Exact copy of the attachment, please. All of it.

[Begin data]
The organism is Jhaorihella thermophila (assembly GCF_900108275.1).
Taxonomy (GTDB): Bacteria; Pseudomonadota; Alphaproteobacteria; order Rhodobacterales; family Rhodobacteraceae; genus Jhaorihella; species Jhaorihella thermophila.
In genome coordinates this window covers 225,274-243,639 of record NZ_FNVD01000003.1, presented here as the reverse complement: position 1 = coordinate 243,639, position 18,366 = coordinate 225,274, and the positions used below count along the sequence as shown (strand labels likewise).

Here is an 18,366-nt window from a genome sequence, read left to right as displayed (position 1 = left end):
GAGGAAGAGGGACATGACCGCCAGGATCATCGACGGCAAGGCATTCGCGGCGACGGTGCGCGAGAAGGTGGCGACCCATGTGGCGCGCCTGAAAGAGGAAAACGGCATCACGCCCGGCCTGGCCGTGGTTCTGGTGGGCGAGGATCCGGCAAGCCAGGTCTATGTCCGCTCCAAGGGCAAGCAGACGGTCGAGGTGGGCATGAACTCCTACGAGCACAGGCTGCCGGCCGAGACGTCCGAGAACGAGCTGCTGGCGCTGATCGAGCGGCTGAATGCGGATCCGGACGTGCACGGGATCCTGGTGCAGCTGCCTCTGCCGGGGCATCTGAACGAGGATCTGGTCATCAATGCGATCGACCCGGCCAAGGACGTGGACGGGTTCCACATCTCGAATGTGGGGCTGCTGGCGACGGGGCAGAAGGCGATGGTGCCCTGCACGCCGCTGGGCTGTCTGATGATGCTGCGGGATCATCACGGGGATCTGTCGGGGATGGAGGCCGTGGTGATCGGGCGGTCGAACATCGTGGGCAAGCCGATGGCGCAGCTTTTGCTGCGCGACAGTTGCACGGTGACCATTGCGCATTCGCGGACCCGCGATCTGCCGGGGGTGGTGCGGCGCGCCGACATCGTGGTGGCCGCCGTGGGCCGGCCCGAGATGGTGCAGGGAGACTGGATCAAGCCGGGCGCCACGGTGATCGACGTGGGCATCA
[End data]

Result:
The organism is Jhaorihella thermophila (assembly GCF_900108275.1).
Taxonomy (GTDB): Bacteria; Pseudomonadota; Alphaproteobacteria; order Rhodobacterales; family Rhodobacteraceae; genus Jhaorihella; species Jhaorihella thermophila.
In genome coordinates this window covers 225,274-243,639 of record NZ_FNVD01000003.1, presented here as the reverse complement: position 1 = coordinate 243,639, position 18,366 = coordinate 225,274, and the positions used below count along the sequence as shown (strand labels likewise).

Here is an 18,366-nt window from a genome sequence, read left to right as displayed (position 1 = left end):
GAGGAAGAGGGACATGACCGCCAGGATCATCGACGGCAAGGCATTCGCGGCGACGGTGCGCGAGAAGGTGGCGACCCATGTGGCGCGCCTGAAAGAGGAAAACGGCATCACGCCCGGCCTGGCCGTGGTTCTGGTGGGCGAGGATCCGGCAAGCCAGGTCTATGTCCGCTCCAAGGGCAAGCAGACGGTCGAGGTGGGCATGAACTCCTACGAGCACAGGCTGCCGGCCGAGACGTCCGAGAACGAGCTGCTGGCGCTGATCGAGCGGCTGAATGCGGATCCGGACGTGCACGGGATCCTGGTGCAGCTGCCTCTGCCGGGGCATCTGAACGAGGATCTGGTCATCAATGCGATCGACCCGGCCAAGGACGTGGACGGGTTCCACATCTCGAATGTGGGGCTGCTGGCGACGGGGCAGAAGGCGATGGTGCCCTGCACGCCGCTGGGCTGTCTGATGATGCTGCGGGATCATCACGGGGATCTGTCGGGGATGGAGGCCGTGGTGATCGGGCGGTCGAACATCGTGGGCAAGCCGATGGCGCAGCTTTTGCTGCGCGACAGTTGCACGGTGACCATTGCGCATTCGCGGACCCGCGATCTGCCGGGGGTGGTGCGGCGCGCCGACATCGTGGTGGCCGCCGTGGGCCGGCCCGAGATGGTGCAGGGAGACTGGATCAAGCCGGGCGCCACGGTGATCGACGTGGGCATCA